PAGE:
The Ogilvie Arches

mcdonalds

I’ve resided in the city of Chicago nearly my entire life. A toddler’s stay in Virginia here, a college move to Urbana, Illinois there. And one exquisitely awful year wasted with the wrong man in Bensenville, a suburb next door to O’Hare Airport. Oh the noise, so unlike the sonic cornucopia of sirens, bus recordings and general boisterousness that are the soundtrack of urban living. The sky screaming of planes, the smell of jet fuel in the air. Roaring, toxic monotony – much like that relationship.

I’m a committed Windy City concrete jungler. Nevertheless, I’ve spent many years traveling the Metra commuter train lines that ferry suburban workers to and from Chicago’s downtown. The operation serves more than 100 communities with 11 routes and 241 stations, a few of which can be found well inside city limits. I have a lot of love for the Chicago Transit Authority for many reasons. It’s another story for another time, maybe a novella. But two things which a trip on the subway or elevated train is not: comfortable or permissive of personal space. With cushy benches that double as nap mats during off-peak hours, upper deck seating and a smoother ride, Metra delivers a generally preferable experience to standing crushed between sweaty bodies while hanging on to a piece of metal for balance.

And the Ogilvie Train Station, which serves as a hub for many North and West Metra lines, has a few cute shops, some valuable services and a pretty amazing food court. This third wonderland has provided the backdrop to many quick office lunches, drink dates and post-happy hour carb loads over the years. Several businesses sell portable adult beverages to go for one’s Metra trip. How can the CTA compete, I ask?

Anyway the food court offers meal options both healthyish…and not. For every Subway or salad venue, there’s a Taco Bell, Arby’s…and of course, a McDonald’s.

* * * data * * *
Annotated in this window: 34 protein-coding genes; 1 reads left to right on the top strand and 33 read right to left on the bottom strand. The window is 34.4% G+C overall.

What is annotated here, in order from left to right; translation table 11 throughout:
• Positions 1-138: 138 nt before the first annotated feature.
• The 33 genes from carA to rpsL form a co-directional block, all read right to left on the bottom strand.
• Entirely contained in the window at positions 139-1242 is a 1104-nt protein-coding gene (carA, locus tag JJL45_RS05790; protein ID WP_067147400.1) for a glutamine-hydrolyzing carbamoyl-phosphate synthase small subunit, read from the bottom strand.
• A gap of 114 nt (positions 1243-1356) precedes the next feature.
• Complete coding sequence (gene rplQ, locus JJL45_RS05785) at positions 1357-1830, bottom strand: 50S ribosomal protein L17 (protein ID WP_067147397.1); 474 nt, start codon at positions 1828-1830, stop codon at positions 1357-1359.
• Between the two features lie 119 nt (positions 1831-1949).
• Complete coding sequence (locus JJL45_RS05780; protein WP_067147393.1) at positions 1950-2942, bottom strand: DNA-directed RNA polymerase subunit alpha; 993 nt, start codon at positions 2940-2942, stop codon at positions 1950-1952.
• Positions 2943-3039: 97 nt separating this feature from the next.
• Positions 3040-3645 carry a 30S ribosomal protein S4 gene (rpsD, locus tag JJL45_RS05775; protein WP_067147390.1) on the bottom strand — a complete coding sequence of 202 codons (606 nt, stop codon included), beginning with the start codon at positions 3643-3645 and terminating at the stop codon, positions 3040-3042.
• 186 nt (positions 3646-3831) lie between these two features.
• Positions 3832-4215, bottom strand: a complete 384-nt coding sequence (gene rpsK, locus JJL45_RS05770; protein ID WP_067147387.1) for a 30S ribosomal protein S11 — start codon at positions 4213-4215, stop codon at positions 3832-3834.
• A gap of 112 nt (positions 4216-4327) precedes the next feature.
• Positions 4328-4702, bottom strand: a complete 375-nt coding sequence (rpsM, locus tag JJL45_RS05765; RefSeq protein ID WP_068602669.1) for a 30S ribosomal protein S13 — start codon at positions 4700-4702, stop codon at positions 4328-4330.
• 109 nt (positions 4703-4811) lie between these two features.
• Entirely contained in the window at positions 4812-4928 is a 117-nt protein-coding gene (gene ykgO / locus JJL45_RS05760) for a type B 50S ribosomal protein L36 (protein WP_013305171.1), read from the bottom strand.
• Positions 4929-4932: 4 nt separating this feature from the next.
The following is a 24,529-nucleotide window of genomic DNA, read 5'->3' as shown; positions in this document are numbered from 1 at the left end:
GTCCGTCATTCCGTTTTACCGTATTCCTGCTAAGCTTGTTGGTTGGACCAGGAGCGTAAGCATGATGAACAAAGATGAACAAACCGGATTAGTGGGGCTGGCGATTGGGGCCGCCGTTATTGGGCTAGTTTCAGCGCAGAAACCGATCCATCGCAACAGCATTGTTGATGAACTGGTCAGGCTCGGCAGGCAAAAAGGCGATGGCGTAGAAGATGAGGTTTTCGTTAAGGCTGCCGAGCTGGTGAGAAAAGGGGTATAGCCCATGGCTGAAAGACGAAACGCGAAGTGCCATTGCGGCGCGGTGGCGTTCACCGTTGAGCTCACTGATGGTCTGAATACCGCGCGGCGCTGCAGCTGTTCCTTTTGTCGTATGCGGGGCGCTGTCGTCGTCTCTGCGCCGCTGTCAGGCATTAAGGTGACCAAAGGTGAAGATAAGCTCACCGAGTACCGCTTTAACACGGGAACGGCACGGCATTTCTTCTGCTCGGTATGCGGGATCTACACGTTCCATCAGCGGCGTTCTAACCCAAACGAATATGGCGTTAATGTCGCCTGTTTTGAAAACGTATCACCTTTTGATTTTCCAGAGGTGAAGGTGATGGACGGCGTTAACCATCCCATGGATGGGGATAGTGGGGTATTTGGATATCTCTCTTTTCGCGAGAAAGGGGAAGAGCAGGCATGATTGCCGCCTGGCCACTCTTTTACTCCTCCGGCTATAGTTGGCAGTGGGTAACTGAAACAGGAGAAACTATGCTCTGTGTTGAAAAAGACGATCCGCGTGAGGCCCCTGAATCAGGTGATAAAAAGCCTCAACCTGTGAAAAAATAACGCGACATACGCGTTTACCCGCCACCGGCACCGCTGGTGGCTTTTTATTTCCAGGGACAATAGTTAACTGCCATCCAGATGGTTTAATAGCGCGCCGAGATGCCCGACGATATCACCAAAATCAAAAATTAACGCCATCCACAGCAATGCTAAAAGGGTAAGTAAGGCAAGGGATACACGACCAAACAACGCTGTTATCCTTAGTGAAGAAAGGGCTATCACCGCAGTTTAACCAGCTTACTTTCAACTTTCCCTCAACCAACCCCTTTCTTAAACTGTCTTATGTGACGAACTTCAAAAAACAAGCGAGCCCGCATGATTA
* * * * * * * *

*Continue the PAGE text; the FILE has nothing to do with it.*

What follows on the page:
The Ogilvie Mickey D’s has been a curious emotional foci, a place I find myself after incandescent episodes of grief. It’s completely disproportionate to my overall McDonald’s experience. Normally I eat at a franchise maybe twice or thrice a year? But when I do, it’s statistically likely the incident will occur at the train station.

  • In spring 2011, I bellied up to the bar after a stranger than fiction near miss with my soon-to-be ex-husband. The intrigue found me hiding behind a train station dumpster, crouching low to the pavement to avoid being seen. Thus forced to engage. Every second of the standoff included acute awareness of juvenile, humiliating behavior. Others saw me and possibly had a few questions, but it wasn’t their eyes I feared. After abandoning defensive crouch, I ate my weight in French fries while waiting for the next train back to the safety of my bachelorette studio.
  • While battling acute migraine headaches between 2012 and 2015, a period marked by many shameful episodes of public vomiting, fried potatoes were often one of the few foods my body would accept. Ensuing visits to the train station McDonald’s counter, where I was oft and understandably mistaken for a hungover mess. There was an advantage to the confusion. On several occasions, I was allowed to cut in line because other patrons feared my sick.